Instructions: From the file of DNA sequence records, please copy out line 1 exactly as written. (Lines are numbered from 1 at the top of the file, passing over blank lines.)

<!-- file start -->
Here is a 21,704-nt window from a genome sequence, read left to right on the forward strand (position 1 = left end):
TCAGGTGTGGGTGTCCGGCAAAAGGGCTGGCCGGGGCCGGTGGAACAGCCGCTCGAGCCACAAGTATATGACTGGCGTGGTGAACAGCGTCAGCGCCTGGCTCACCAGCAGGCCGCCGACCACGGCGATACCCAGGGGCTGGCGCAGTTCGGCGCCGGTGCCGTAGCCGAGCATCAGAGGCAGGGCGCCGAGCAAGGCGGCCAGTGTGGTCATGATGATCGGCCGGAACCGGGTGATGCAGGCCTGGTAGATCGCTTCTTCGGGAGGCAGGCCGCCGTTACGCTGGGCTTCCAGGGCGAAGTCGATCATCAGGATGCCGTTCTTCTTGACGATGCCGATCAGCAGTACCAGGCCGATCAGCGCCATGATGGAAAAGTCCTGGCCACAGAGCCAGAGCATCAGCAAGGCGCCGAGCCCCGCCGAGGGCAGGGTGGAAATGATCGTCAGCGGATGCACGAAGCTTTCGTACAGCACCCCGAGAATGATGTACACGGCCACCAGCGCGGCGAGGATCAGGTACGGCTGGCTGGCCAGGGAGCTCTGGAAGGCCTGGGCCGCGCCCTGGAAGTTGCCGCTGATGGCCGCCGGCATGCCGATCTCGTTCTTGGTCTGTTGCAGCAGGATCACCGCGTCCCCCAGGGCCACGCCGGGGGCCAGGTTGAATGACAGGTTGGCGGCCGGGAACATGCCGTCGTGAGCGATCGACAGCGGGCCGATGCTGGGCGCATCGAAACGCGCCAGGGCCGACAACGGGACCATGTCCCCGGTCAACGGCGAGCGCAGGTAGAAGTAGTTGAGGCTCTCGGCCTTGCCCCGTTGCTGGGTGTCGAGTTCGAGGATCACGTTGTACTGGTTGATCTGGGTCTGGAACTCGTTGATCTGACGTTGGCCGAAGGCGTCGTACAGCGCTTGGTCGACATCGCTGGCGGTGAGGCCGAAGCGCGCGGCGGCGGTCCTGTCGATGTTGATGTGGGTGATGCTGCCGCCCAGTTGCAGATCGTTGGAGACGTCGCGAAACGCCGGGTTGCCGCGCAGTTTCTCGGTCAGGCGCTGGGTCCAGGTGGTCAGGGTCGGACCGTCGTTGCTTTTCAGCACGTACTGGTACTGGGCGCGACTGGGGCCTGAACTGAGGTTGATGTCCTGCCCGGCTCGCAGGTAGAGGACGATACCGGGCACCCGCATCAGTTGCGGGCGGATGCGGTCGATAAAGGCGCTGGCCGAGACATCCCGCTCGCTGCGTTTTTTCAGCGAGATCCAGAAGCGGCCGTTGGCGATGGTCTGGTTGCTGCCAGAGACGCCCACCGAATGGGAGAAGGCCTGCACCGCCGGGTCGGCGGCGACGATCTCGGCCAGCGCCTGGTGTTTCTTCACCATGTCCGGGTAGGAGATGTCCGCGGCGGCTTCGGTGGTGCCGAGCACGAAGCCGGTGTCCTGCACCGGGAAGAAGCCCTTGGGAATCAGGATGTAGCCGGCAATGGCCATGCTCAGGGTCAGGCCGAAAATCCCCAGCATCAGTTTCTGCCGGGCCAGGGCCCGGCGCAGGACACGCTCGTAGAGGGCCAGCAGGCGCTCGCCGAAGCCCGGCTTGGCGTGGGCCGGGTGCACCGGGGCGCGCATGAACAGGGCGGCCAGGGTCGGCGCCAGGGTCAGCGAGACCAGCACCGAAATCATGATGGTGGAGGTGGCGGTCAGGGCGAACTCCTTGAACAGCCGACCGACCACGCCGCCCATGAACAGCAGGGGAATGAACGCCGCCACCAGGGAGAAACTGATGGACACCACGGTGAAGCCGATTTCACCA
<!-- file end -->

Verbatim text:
Here is a 21,704-nt window from a genome sequence, read left to right on the forward strand (position 1 = left end):